By Tony Collins
The Department for Work and Pensions has submitted a statement to the Work and Pensions Committee, ahead of its hearing this afternoon on Universal Credit, that indicates all is now well with the scheme.
At the hearing today MPs will put questions to Work and Pensions secretary Iain Duncan Smith, Lord Freud, Minister for Welfare Reform, Howard Shiplee, Universal Credit Director General, and Mike Driver, Finance Director General.
MPs on the committee tend to ask gentle questions of Duncan Smith who is expected to say little or nothing negative about the current state of the scheme. His department’s statement to the committee says that the National Audit Office and the Public Accounts produced reports on Universal Credit that were“entirely historical”.
Under the new leadership of Shiplee, the Department had “already taken comprehensive action to address issues subsequently cited in both the NAO and PAC reports, including strengthening governance, improving supplier management and tightening financial controls”.
About 6,000 “new” computers in Jobcentres are being installed so that claimants can look and apply for jobs online, as well as make online claims.
“From October we started implementing Digital Jobcentres, beginning in Hammersmith. The Department will continue to roll this out across the whole Jobcentre Plus network, with all sites converted by October 2014.”
The DWP says that in the trials so far 90% of claims were being made online, “with the majority of these completing their application at the first attempt”.
The DWP will “further develop the work started by the Government
Digital Services to test and implement an enhanced online digital service”.
It adds: “The current planning assumption is that the Universal Credit service will be fully available in each part of Great Britain during 2016, having closed down new claims to the legacy benefits it replaced; with the majority of the remaining legacy caseload moving to Universal Credit during 2016 and 2017.
“Final decisions on these elements of the programme will be informed by the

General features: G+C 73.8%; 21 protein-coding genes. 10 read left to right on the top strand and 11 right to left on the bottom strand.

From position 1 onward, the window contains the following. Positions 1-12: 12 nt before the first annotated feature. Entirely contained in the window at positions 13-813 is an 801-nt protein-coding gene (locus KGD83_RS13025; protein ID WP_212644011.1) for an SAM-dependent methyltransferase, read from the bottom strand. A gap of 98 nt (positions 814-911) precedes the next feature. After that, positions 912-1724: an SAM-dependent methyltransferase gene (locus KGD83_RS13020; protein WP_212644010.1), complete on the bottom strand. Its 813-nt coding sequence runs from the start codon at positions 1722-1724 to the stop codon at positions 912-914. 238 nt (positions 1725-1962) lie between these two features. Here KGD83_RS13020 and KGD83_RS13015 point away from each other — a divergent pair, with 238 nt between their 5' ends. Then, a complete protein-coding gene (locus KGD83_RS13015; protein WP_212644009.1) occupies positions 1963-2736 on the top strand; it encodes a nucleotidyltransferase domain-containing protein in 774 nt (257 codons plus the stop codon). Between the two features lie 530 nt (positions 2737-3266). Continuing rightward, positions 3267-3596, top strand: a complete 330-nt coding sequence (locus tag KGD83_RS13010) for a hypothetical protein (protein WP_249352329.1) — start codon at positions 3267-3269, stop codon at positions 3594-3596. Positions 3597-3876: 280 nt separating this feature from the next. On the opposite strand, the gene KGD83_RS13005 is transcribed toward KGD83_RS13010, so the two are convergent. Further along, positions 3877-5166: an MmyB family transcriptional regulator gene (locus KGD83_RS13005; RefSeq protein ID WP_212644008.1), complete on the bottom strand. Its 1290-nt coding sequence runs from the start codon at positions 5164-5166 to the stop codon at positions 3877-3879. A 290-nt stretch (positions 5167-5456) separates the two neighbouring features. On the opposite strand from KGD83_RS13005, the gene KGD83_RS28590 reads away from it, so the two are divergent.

development of the enhanced digital solution.”
The DWP and particularly IDS appear locked into the “good news” culture that the health secretary Jeremy Hunt warned about in the light of the Francis report’s criticism of a “lack of candour” in the NHS.
Before most of the big IT-related disasters in central government, the NPfIT for instance, sets of ministers and senior civil servants praised progress of the projects and dismissed Parliamentary reports as historical.
It’s to IDS’s credit that he has conceded that the 2017 deadline for all claimants to be on Universal Credit will not be met. He didn’t have to admit this. By 2017 IDS may have retired from politics for all we know. But still his optimism may be grossly misplaced.
The signs are that all claimants will not on UC before 2019 at the earliest – and that is subject to the resolution of numerous IT and business practice issues. The NAO report “Universal Credit: early progress” hinted at some of them.
Indeed the NAO revealed that:
“The Department does not yet know to what extent its new IT systems will
support national roll-out.” The signs are the DWP still doesn’t know – and may not know for several years.
The last big benefits computerisation project – Operational Strategy – took about 10 years to complete. It did not achieve the promised financial benefits and benefit systems were not integrated as originally intended but the technology worked well in the end.
There is every reason to believe that the UC project will have a similar roll-out timeframe. But will IDS ever discuss all the current uncertainties and shortcomings with UC technology?